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Organizing Your Social Sciences Research Paper

Offers detailed guidance on how to develop, organize, and write a college-level research paper in the social and behavioral sciences.

Generative AI and Writing

A Word About Generative AI Large Language Models

A new and rapidly evolving phenomenon impacting higher education is the availability of generative artificial intelligence systems [such as Chat Generative Pre-trained Transformer or ChatGPT]. They have been developed from scanning text from millions of books, web sites, and other sources to enable algorithms within the system to learn patterns in how words and sentences are constructed. This allows these systems to respond to a broad range of questions and prompts, generate stories, compose essays, create lists, and more. Generative AI systems are not actually thinking or understanding like a human, but they are good at mimicking human-like text based on what it has learned from the sources of input data used to build and enhance its artificial intelligence algorithms, protocols, and standards.

As such, generative AI systems [a.k.a., “Large Language Models”] have emerged as either a threat or an opportunity, depending on one’s perspective, in how faculty create or modify class assignments and how students approach the task of writing a college-level research paper. We are in the very earliest stages of understanding how LLMs may impact learning outcomes associated with information literacy, i.e., fluency in the skills needed to effectively identify, gather, organize, critically evaluate, interpret, and report information. However, before this is understood, these systems will continue to improve and become more sophisticated, as will academic integrity detection programs used to identify AI generated text in student papers [e.g., Turnitin].

When assigned to write a research paper, it is up to your professor if using ChatGTP is permitted or not. Some professors embrace using these systems as part of an in-class writing exercise to help understand their limitations while others will warn again its use because of their current limitations and biases. That said, the future of information seeking using LLMs means that the intellectual spaces associated with research and writing will likely collapse into a single online environment in which students will be able to perform in-depth searches for information connected to the Libraries' many resources.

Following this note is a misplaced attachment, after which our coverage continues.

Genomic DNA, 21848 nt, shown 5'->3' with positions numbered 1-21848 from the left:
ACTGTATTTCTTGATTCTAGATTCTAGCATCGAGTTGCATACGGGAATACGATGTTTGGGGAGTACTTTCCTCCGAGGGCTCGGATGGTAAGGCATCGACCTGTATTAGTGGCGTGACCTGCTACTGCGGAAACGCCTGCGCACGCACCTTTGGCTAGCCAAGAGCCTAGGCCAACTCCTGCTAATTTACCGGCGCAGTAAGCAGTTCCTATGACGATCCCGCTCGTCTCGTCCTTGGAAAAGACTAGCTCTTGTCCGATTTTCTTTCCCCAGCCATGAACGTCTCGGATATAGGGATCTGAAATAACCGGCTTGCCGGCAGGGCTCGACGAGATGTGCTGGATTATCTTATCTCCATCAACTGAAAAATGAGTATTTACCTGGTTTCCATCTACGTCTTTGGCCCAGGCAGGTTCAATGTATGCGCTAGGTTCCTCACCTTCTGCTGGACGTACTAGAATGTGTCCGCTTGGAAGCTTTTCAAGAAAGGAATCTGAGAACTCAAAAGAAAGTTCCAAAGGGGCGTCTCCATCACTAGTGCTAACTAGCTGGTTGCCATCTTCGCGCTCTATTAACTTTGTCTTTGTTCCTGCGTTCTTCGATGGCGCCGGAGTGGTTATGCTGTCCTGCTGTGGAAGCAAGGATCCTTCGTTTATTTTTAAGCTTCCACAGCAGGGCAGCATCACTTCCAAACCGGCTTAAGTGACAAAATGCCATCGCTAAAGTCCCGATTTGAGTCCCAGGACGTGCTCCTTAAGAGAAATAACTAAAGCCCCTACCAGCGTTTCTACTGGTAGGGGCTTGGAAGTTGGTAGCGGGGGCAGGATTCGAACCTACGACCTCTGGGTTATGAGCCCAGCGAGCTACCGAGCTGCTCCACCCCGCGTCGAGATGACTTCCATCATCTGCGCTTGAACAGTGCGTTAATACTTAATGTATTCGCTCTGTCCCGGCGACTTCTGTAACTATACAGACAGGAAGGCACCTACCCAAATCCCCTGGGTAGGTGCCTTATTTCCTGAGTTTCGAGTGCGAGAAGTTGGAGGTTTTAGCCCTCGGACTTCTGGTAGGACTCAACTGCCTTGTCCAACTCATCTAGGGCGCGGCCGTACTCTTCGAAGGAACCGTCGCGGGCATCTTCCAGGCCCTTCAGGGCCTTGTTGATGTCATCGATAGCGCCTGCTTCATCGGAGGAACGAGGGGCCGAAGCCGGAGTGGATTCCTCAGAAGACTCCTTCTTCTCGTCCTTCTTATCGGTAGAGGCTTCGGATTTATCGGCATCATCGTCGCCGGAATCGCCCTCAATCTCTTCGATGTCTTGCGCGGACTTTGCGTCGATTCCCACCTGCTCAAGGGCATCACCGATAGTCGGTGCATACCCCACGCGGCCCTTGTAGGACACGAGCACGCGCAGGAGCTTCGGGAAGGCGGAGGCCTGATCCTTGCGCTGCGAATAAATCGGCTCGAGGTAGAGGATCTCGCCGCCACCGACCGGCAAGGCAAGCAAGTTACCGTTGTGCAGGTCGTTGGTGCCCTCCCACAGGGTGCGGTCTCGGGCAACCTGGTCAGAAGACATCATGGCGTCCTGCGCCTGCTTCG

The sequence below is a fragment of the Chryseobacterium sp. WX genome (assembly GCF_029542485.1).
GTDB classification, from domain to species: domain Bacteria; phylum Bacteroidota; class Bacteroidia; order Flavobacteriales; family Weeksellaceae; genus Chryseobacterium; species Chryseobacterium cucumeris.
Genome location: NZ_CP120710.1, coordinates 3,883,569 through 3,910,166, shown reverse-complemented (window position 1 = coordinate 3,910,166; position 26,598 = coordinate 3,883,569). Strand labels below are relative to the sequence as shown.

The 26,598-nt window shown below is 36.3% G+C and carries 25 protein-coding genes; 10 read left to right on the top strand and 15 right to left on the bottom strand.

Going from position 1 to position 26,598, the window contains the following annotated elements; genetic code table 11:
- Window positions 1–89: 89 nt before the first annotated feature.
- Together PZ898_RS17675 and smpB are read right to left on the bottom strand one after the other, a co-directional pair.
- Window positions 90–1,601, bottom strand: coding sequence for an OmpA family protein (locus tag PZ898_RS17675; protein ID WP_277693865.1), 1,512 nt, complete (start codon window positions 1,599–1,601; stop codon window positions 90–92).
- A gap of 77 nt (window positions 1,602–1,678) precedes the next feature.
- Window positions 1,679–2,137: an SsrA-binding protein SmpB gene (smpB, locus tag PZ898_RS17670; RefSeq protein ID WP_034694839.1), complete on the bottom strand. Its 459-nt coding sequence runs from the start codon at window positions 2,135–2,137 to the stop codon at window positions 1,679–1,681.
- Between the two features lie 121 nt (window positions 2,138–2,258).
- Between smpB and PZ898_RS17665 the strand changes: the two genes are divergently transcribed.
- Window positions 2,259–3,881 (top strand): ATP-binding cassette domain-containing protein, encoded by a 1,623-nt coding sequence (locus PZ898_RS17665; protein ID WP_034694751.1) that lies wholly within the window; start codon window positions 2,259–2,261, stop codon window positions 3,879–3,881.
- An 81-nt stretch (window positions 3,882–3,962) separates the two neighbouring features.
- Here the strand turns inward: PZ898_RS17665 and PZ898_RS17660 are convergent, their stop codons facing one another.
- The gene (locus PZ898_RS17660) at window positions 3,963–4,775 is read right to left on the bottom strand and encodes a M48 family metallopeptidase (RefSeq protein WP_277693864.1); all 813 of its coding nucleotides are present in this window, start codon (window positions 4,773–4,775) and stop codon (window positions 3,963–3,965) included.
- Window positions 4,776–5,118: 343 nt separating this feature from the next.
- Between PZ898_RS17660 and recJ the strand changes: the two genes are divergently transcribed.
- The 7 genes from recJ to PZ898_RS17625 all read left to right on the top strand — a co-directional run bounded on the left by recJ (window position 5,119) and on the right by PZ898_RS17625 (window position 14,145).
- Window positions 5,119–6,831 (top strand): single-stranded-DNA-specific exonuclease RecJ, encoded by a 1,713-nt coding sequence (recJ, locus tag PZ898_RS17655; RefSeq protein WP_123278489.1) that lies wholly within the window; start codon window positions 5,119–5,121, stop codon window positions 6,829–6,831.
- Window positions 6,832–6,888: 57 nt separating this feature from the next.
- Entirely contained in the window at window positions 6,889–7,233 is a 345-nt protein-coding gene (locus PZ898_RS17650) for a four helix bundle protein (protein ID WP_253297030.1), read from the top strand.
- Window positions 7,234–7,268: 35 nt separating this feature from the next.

As LLMs become more sophisticated, here are some potential ways generative artificial intelligence programs could facilitate organizing and writing your social sciences research paper:

  • Explore a Topic – develop a research problem related to the questions you have about a general subject of inquiry.
  • Formulate Ideas – obtain background information and explore ways to place the research problem within specific contexts.
  • Hone in on Specific Research Questions and Related Sub-questions – create a query-based framework for how to investigate the research problem.
  • Locate Sources to Answer those Questions – begin the initial search for sources concerning your research questions.
  • Obtain Summaries of Sources – build a synopsis of the sources to help determine their relevance to the research questions underpinning the problem.
  • Outline and Structure an Argument – present information helpful to formulating an argument or an explanation for a stated position.
  • Draft and Iterate on a Final Essay – create a final essay based on a process of repeating the action of text generation on the results of each prior action [i.e., ask follow up questions to build on or clarify initial results].

Despite their power to create text, generative AI systems are far from perfect and their ability to “answer” questions can be misleading, deceiving, or outright false. Described below are some current problems adapted from an essay written by Bernard Marr at Forbes Magazine and reiterated by researchers studying LLMs and writing. These issues focus on problems with using ChatGPT, but they are applicable to any current Large Language Model.

  • Not connected to the Internet – although the generative AI systems may appear to possess a significant amount of information, most LLM’s are currently not mining the Internet for that information [Note that this is changing quickly. For example, an AI chatbot feature is now embedded into Microsoft’s Bing search engine, but you'll probably need to pay for this feature in the future]. Without a connection to the Internet, LLMs cannot provide real-time information about a topic and so the scope of research is limited and any new developments in a particular field of study will not be included in the responses. In addition, the LLMs can only accept input in text format. Therefore, other forms of communication such as videos, web sites, or images, are excluded as part of the inquiry prompts.
  • Trouble generating long-form, structured content – ChatGPT and other systems are inadequate at producing long-form content that follows a particular structure, format, or narrative flow. The models are capable of creating coherent and grammatically correct text and, as a result, they are currently best suited for generating shorter pieces of content like summaries of topics, bullet point lists, or brief explanations. However, they are poor at creating a comprehensive, coherent, and well-structured college-level research paper.